The 2019 Nobel Prize in Medicine or Physiology has been awarded to scientists William G. Kaelin, Jr, Peter J. Ratcliffe and Gregg L. Semenza.
They received the award jointly for their discoveries of "how cells sense and adapt to oxygen availability," the Nobel Committee announced Monday.
Here's how the research would impact us all
Dr Gregg Semenza, a top researcher at Johns Hopkins University, William G. Kaelin, Jr and Peter J. Ratcliffe's research gives an insight into how genes respond to varying levels of oxygen.
Semenza said his team was studying a rare kidney cell type years ago when they discovered that the same phenomenon happens throughout the body.
Research opens up avenues of possible treatment of diseases like Cancer and Diabetes
It has such widespread physiological importance that it has opened up many possible avenues for more research and treatments for everything from anaemia to cancer to diabetes and heart disease.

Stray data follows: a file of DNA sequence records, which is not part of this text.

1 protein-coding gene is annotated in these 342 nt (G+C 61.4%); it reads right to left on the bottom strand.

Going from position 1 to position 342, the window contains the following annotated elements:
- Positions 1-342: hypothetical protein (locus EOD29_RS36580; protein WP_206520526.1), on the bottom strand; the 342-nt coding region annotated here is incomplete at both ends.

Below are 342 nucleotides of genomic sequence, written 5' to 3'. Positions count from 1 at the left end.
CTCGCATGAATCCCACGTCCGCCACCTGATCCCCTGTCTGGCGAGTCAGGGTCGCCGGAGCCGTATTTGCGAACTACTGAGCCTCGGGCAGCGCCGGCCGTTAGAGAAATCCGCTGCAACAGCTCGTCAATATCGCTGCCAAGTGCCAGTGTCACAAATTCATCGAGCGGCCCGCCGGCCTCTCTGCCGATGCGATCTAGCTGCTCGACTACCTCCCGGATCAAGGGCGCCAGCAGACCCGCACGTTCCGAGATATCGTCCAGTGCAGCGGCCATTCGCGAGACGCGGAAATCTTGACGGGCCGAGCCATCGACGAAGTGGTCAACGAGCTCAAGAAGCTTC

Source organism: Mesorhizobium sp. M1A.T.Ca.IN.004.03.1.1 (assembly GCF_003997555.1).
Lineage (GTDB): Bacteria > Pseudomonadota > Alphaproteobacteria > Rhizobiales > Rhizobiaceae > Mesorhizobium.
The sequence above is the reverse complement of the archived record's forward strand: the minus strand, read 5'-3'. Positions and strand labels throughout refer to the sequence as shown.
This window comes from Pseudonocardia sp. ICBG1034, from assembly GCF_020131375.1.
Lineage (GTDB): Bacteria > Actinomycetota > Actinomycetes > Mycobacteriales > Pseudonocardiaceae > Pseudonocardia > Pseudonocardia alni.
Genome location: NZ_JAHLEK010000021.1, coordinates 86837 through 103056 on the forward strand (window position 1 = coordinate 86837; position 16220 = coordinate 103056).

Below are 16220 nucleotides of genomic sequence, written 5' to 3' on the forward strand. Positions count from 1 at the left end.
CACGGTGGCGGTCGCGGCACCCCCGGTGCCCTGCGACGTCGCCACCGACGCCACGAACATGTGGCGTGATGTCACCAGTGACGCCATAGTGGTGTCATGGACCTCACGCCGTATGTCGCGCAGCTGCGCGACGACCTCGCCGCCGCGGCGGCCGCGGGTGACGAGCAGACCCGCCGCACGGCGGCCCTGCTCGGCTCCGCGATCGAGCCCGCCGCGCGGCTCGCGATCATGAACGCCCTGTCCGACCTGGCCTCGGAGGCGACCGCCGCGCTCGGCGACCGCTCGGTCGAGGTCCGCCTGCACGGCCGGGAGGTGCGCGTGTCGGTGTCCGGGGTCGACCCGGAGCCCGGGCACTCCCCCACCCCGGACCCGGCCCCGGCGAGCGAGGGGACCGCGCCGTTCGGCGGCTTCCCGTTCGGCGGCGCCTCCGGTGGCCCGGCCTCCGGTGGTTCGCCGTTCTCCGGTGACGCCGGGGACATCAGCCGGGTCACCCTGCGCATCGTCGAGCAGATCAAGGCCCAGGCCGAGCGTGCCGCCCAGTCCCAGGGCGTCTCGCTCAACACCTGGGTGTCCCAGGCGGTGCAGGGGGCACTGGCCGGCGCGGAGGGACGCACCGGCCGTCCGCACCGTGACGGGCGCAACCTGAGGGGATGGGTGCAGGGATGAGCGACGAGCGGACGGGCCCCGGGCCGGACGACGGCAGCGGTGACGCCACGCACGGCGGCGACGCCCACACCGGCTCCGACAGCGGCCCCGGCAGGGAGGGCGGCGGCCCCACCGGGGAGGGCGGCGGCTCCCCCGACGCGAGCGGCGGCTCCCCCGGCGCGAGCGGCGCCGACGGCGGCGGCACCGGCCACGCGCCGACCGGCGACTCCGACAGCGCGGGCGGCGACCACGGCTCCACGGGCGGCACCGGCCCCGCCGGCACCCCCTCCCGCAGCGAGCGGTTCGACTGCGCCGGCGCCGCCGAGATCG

Researchers have since learned how to switch on and off genes that can increase or decrease oxygen levels. By doing this, they can kill a cancer cell, or stimulate blood vessel growth in heart patients. People with chronic kidney disease can get injections to increase their oxygen levels. And drugs are in development in pill form to turn on red blood cell production. Semenza expects some to reach the market in the next few years.
Now that DNA sequencing is possible, Semenza said they've learned that the phenomenon they once discovered in a rare kidney cell is evident throughout the genomes of people who have adapted to low-oxygen environments, such as Tibetans who live at high altitude. Semenza says this shows that some genetic changes can occur spontaneously as the human body adapts.
(With Inputs from AP)